Monday, August 26, 2013

Food additives and Allergies

More and more foods we eat have additives.  These are chemicals that the food industry adds to food to color, flavor, preserve, and keep them emulsified. 

Just like anything else, you can be allergic to these additives.  In the allergy world we refer to them as hidden food ingredients.

What are some symptoms you might be reacting to food additives?
  • Hives,
  • Nasuea,
  • Diarrhea
  • Abdominal pain/cramping
  • Rashes
What are common food additives that cause allergic reaction?
  • Food dyes
  • Cinnaminic aldehyde (a common flavor enhancer)
  • Propolyene glycol
  • Benzoic acid
  • alpha tocopherol
What should you do if you suspect a hidden food ingredient is causing your symptoms?
  • Speak with an allergist about being tested to see if this is triggering your symptoms.
  • Be prepared to provide a detailed diet history along with when your syptoms are happening.

Want to talk to me about your symptoms?  Please call the office at 212-679-3574 or email me at jcollins@grammercy.com.  As always you are welcome to visit our website to learn more.

Wednesday, August 21, 2013

Back to School with Food Allergies

I love the end of summer- the mixed weather of warm and cool.  It reminds me that soon the beauty of fall will arrive.  The end of summer also brings the excitement of going back to school- seeing old friends, meeting your new teacher, and the anticipation of a new year.

For parents and children with food allergies, going back to school may bring on feelings worry about an accidental food allergy exposure.  Did you know about 3 million children suffer from food allergies!  The most common ones are peanut, eggs, milk, wheat, tree nuts and soy. 

Here are some simple tips that hopefully help alleviate any anxiety or fear you might have about an accidental food exposure.

  • Meet with your child's teacher, principle, and/or school nurse prior to starting school to make them aware of the allergy
  • Fill out any school forms that the school requires to have epinephrine & any other medications on site.
  • If your child has a severe allergy, you might consider a bracelet  Allermates has some fun ones for children.   Putting allergy stickers on their cups/lunch bags/clothes is a great option for young children You can customize them at Allergy Stickers.
  • Make sure that they know how to administer the medication.  Did you know that NYS training on delivery of epinephrine is not mandatory for school nurses/teachers.
  • Talk about common signs of an allergic reaction:  hives, swelling, cough, shortness of breath, vomiting, and even anaphylaxis.
  • Good news! A generic epinephrine auto-injector recently came to market.  This will help reduce your costs.  The training for the device is a little different from Epi-Pen so make sure that everyone at school/home knows how to use the device that's available in your school.
  • Teach your child how to ask about the ingredients in snacks and to talk about their food allergies with their friends.
  • Pack allergy free snacks.  You might include enough to share with other kids.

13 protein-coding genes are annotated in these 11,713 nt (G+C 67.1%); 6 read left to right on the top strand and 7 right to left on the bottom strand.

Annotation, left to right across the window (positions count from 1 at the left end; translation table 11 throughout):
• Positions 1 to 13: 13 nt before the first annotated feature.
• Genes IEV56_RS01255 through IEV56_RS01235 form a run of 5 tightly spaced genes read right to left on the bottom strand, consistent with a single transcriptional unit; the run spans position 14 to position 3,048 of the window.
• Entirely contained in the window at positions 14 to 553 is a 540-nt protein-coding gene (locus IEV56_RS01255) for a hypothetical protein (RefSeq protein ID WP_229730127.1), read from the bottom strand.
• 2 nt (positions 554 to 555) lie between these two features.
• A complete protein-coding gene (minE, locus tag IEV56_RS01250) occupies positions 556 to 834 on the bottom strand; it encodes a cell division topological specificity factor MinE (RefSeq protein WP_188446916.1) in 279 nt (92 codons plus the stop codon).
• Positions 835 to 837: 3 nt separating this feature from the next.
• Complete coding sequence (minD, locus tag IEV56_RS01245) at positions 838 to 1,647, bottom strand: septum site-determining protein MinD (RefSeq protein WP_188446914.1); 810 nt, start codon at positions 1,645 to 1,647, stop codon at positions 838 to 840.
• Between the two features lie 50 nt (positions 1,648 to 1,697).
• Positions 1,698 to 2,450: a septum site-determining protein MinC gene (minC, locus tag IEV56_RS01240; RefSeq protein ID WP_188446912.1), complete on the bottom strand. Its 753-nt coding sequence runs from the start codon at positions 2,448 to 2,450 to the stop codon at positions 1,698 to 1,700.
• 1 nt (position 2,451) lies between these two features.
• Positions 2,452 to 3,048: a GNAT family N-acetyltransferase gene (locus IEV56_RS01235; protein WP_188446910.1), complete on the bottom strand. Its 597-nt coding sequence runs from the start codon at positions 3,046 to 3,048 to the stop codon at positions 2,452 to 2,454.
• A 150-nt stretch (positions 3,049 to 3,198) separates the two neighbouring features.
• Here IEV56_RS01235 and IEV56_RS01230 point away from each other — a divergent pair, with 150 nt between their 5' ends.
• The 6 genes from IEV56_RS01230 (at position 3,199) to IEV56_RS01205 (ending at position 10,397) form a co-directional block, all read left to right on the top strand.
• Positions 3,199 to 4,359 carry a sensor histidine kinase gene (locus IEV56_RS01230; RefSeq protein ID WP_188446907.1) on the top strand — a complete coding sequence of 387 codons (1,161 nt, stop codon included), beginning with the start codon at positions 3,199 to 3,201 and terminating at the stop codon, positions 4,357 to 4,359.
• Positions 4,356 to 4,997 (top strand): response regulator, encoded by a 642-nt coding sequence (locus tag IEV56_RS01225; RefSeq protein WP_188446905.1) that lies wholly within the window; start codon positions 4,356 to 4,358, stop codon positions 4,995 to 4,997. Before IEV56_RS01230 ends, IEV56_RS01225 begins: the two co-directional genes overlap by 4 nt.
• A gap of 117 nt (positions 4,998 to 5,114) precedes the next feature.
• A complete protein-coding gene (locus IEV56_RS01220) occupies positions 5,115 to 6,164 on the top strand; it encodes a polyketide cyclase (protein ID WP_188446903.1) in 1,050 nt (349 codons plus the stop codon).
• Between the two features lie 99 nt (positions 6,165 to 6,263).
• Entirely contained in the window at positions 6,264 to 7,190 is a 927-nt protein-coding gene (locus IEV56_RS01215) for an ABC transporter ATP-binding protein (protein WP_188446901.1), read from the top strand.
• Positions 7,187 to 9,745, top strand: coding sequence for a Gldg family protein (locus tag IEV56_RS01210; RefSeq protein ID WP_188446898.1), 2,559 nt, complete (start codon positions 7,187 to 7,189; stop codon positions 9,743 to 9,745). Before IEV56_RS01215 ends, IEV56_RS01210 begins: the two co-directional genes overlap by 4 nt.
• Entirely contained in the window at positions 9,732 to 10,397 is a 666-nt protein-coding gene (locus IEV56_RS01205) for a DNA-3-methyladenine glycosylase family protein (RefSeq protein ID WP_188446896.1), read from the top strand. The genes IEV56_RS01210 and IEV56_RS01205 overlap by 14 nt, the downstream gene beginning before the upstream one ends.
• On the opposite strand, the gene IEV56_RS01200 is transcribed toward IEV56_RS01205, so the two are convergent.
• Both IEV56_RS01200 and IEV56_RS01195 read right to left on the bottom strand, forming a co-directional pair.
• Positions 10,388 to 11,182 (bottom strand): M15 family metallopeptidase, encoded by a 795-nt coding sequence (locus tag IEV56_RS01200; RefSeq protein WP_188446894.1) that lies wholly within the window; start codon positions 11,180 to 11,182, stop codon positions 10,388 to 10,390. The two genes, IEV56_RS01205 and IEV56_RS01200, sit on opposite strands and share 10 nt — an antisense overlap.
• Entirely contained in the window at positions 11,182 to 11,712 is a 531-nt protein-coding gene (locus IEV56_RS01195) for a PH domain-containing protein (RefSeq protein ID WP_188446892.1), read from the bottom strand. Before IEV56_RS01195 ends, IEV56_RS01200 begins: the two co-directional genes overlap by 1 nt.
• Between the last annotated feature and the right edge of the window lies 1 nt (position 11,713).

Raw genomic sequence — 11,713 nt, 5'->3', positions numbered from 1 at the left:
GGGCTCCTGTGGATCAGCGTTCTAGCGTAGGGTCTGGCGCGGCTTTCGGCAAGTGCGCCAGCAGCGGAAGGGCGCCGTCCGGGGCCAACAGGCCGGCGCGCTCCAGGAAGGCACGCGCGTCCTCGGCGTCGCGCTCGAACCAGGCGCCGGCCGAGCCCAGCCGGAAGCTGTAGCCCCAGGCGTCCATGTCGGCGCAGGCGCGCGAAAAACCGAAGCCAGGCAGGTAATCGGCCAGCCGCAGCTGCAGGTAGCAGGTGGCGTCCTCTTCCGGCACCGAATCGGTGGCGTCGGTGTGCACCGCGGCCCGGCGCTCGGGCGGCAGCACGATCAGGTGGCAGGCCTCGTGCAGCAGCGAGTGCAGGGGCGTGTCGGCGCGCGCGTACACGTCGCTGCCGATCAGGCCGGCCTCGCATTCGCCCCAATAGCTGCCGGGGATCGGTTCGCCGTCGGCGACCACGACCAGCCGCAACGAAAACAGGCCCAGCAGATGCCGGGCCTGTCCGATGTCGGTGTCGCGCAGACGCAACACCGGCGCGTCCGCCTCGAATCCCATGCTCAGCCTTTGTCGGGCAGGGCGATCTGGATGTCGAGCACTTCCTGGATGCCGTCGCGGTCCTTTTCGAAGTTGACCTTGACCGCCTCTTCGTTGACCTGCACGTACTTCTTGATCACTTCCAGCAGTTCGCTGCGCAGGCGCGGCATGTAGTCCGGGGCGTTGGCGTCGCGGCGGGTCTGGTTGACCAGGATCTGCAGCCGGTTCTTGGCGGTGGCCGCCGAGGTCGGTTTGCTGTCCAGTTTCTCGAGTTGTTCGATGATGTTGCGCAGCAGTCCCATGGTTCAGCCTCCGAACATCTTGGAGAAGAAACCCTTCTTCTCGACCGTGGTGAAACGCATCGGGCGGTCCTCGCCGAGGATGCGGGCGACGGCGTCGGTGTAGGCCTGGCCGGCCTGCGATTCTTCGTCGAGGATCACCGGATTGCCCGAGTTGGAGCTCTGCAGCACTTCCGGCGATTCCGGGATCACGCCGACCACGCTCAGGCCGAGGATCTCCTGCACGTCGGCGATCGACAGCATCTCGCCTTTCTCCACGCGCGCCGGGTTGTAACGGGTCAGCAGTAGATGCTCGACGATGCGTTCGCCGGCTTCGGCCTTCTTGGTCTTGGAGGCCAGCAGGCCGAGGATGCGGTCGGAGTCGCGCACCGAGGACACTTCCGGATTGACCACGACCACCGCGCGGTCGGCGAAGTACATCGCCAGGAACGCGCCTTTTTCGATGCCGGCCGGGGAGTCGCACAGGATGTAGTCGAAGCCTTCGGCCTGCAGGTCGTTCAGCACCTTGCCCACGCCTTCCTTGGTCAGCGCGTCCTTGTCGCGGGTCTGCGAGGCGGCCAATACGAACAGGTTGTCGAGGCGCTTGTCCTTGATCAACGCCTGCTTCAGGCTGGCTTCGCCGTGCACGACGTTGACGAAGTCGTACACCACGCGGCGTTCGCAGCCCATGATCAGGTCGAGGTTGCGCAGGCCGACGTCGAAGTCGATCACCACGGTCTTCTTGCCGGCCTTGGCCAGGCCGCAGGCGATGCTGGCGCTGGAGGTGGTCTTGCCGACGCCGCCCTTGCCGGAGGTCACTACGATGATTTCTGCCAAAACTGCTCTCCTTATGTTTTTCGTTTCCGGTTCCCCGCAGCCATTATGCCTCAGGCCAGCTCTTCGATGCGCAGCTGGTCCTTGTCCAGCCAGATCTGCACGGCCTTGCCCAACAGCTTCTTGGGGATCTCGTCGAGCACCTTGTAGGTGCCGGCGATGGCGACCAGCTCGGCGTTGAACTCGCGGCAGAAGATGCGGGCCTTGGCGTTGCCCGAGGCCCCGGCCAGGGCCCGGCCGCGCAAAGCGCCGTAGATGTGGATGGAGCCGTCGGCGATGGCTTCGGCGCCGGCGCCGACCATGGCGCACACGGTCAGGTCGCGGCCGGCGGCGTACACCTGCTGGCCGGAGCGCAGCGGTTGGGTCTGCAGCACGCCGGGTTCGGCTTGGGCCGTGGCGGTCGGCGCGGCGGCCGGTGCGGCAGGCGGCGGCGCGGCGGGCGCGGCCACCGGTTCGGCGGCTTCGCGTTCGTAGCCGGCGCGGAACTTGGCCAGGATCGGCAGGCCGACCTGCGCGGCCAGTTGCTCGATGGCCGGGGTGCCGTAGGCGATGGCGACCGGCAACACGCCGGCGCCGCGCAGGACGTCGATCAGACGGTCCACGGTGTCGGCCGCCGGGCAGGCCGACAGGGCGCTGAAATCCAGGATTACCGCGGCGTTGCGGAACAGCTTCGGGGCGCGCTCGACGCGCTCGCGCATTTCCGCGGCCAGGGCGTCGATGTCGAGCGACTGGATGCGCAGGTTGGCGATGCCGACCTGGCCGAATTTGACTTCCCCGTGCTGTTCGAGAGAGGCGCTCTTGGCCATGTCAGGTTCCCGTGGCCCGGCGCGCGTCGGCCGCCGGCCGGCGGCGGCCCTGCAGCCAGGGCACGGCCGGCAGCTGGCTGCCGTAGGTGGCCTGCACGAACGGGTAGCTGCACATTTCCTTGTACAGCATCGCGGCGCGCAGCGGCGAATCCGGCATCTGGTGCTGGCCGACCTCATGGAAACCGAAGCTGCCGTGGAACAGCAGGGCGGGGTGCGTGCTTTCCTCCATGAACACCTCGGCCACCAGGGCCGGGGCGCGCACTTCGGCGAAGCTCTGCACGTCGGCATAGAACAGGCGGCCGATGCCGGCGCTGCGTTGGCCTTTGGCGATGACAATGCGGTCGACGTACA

• Think about areas outside of the cafeteria where there might be an exposure- field trips, art class and school parties.
Hopefully, these simple tips will help you prevent any accidental exposures this upcoming school year!

Need more specific advice or training on how to use an epinephrine pen?  Please email jcollins@gramercyallergy.com or call the office for an appointment 212-679-3574.  We are located at 205 East 22nd Street @ 3rd Ave, NY NY 10010.

Monday, August 19, 2013

Allergy and Nutrition- Expanding our Practice

Over the past year I've written several posts on the role of nutrition and allergy.  It's an important topic to me and I often spend time with my patients learning about what they are eating to see if it might be affecting their health.

I'm so excited to announce that starting in September, we'll have a nutritionist in the office!  Her name is Stefanie Casillas, RD and she'll be starting with us every Thursday.  When I asked Stefanie about what she hoped to add to the practice she said, "My passion lies in helping clients learn to nourish their bodies and optimize their health. Whether your goal is to lose weight, manage blood sugar, live healthfully with food intolerance, or improve your overall nutrition, I would love to help your patients on their journey!"  I knew then she'd be the perfect addition.

A bit about Stefanie- her original background is in education in NYC where she worked as a teacher.  She decided to change career paths and became a dietitian at Beth Israel Medical Center.  Afterwards, she joined the staff at Beth Israel Medical Center as an inpatient nutritionist.  She's had extensive experience in teaching cooking classes and even working on a roof-top farm!

Whether you have questions for her like, how do I deal with food intolerance, food allergy or lose weight?  I know you'll love working with her and know a consultation with her will change your life in a positive way.

Want to schedule an appointment with Stefanie?  Call the office at 212-679-3574, www.gramercyallergy.com, or email me at jcollins@gramercyallergy.com

Thursday, August 15, 2013

Hypoallergenic Dog- Truth or Fiction?

I love dogs and so do many New Yorkers.  About 72.2 million households have dogs in the USA.  And in NYC,  there are about 600,00 dogs according to a survey by the American Veterinary Association & American Community Association. The medical benefit of animals in the home is strong. Dogs provide companionship, stress reduction and bring a lot of love into the home. 

Sadly, about 20% of the population are allergic to dogs.  These symptoms can lead to allergies, asthma and disputes within the family.  Most animals have the same "rights" as others in the home and being allergic to a pet can be the source of family stress. Uncontrolled allergies and asthma can lead to poor school/work performance, overall reduction in quality of life and even emergency department visits.
Common dogs marketed as hypoallergenic are  poodle, labradoodle, Spanish waterdog, and the Airedale terrier. Recently I've had several patients develop allergies after getting a "hypoallergenic" dog.  They are a bit dumbfounded  as they were told that these dogs couldn't cause allergies.  After welcoming their dog into their family, at a loss for what to do next.  Symptoms are severe and they question even giving up their pet.
I thought it would be worth looking at the data to see if this is truth or fiction.  Luckily, there was a study in Journal of Allergy and Clinical Immunology in 10-2012 that asked the same question.